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Giving Up on School
Q: I have a fourth grade son who has completely given up on school. The first nine-week's grades have come home, and he has all F's. He won't do his classwork or his tests. On his tests, he might write an answer or two, but he is just not doing anything. Homework is a struggle, also. He does not want to do it and is up late most nights until it's done. Then he might or might not turn it in. We have had parent/teacher conferences concerning my son's situation. I am just about ready to give up on him, which I really don't want to. What can I do?
A: Your son is only in fourth grade -- you can't give up on him. He needs someone to help him turn things around. Children, his age, do not refuse to do all schoolwork without very good reasons. Is the work impossibly difficult for him? Is he very unhappy at school and/or home? How were his standardized test scores in previous grades? What was said at the parent/teacher conference last year about his performance in school? The answers to these questions may give you insight into his school problems.
Since his teacher did not offer suggestions at the conference, bring your son's very serious problems to the principal's attention. Request that your child be studied as soon as possible by a team of educators to determine why he is refusing to do any schoolwork and how he can be helped. Some testing as well as classroom observation will be necessary.
Beyond having the school start working on your son's problems, think about how things are going for him at home. Has something radically changed at home? Look hard and carefully to see if you can pinpoint any problems. Things that affect parents can seriously affect their children.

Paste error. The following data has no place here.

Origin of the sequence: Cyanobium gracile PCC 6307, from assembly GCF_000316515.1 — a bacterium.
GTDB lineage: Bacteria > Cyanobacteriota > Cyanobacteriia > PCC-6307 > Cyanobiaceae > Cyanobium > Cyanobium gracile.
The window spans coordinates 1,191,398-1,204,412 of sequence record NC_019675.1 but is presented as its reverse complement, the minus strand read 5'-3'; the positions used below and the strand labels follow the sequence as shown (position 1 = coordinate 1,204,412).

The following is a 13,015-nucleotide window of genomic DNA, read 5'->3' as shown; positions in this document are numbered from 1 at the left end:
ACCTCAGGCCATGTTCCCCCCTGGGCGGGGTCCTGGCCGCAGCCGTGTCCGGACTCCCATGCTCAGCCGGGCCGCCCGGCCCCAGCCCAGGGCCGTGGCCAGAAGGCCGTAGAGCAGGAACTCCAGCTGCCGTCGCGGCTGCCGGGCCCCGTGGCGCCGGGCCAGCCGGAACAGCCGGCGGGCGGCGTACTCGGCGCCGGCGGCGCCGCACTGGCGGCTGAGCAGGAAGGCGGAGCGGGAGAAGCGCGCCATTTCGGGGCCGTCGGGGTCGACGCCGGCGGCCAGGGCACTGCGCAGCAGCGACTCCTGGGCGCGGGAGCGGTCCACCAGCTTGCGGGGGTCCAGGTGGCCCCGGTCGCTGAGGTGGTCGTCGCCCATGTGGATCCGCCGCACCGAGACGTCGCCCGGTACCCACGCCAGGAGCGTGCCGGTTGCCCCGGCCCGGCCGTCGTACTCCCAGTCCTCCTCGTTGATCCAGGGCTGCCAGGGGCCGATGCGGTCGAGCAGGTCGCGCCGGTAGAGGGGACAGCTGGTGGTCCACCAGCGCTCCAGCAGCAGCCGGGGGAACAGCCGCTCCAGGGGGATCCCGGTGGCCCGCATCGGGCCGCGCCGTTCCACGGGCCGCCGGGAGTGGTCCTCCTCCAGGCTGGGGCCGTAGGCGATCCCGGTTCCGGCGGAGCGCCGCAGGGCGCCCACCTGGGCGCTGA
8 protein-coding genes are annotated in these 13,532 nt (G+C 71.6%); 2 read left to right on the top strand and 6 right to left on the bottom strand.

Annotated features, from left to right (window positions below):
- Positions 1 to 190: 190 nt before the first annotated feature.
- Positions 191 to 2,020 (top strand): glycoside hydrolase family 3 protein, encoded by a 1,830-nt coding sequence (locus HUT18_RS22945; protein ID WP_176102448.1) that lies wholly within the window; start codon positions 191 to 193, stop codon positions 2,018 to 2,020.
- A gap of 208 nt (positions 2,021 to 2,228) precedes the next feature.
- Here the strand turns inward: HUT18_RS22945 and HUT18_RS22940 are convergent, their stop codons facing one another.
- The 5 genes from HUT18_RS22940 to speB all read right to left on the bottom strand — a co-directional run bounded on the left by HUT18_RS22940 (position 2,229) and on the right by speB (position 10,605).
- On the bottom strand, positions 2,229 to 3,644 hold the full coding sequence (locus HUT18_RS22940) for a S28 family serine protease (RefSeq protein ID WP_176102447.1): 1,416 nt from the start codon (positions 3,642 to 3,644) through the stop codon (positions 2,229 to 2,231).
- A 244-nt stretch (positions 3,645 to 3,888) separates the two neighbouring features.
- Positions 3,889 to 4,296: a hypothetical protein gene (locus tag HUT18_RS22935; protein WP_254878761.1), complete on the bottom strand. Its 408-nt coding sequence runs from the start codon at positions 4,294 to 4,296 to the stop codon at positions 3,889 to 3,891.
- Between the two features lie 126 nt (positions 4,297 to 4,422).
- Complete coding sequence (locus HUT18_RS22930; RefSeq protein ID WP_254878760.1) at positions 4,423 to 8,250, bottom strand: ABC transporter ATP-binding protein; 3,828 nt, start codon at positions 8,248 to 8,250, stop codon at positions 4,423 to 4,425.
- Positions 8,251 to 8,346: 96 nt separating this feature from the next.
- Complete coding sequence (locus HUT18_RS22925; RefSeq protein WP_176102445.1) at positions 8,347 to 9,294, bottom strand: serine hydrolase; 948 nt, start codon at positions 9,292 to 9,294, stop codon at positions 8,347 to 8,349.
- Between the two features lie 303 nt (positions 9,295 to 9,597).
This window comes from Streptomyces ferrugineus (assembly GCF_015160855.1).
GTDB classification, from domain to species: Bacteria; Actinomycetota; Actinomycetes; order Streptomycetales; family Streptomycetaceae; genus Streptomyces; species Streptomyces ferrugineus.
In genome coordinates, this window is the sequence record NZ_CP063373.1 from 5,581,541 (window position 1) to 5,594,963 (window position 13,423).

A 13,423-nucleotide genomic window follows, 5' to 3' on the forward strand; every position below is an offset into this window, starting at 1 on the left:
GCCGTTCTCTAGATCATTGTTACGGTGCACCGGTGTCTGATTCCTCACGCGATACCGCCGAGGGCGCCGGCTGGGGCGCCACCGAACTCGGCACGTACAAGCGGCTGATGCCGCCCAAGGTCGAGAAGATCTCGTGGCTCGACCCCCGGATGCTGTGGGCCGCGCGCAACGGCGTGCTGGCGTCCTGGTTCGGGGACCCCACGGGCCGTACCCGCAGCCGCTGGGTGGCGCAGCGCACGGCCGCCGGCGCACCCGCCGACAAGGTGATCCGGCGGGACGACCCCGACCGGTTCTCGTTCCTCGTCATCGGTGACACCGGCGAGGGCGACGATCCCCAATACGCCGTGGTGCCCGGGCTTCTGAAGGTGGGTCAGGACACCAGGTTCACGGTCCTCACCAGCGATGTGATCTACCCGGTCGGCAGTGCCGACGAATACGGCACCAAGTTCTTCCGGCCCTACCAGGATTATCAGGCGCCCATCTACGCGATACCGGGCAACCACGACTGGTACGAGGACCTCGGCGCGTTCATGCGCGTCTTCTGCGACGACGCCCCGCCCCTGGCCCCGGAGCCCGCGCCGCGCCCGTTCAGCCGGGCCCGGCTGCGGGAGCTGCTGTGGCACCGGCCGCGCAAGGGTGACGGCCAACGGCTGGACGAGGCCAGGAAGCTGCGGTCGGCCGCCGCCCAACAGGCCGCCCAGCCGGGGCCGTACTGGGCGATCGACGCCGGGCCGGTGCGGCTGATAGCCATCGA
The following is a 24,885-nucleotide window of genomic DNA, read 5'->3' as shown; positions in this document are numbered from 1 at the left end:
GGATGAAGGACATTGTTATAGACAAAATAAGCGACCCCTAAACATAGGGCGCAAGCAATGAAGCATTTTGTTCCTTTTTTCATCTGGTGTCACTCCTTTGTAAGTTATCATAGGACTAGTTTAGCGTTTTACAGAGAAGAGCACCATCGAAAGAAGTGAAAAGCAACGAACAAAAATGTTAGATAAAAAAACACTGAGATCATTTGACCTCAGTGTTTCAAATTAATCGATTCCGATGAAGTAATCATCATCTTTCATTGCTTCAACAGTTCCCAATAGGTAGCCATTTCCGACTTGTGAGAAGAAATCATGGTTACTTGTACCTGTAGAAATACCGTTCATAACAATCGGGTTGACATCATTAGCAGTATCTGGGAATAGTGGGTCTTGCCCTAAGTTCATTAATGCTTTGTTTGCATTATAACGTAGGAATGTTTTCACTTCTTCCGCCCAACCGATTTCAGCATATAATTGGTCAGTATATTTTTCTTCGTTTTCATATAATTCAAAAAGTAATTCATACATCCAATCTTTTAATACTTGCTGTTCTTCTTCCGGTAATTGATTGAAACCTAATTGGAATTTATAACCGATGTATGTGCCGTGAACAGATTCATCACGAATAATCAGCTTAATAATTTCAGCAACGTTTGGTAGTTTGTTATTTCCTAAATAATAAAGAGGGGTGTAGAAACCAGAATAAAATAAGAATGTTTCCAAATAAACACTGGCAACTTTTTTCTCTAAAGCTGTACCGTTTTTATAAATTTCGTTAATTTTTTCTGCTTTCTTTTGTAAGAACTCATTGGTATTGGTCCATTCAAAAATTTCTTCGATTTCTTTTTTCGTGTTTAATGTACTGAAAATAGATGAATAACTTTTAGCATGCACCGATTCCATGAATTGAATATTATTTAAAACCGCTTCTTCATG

Have you tried talking to your son? Was he at the parent/teacher conference? Has anyone even asked him why he does not do classwork, answer questions on tests, or turn in homework? Is he a behavior problem in school? Does he get up every morning and go to school willingly? There are so many different questions that you need answered. A school counselor or psychologist may be able to help both you and your son get him on the right path.
Don't worry about grades, homework, and tests now. Concentrate on getting to the root of your son's problems, and the other things will come around.
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Peggy Gisler and Marge Eberts are experienced teachers who have more than 60 educational publications to their credit. They began writing books together in 1979. Careers for Bookworms was a Book-of-the-Month Club paperback selection, and Pancakes, Crackers, and Pizza received recognition from the Children's Reading Roundtable. Gisler and Eberts taught in classrooms from kindergarten through graduate school. Both have been supervisors at the Butler University Reading Center.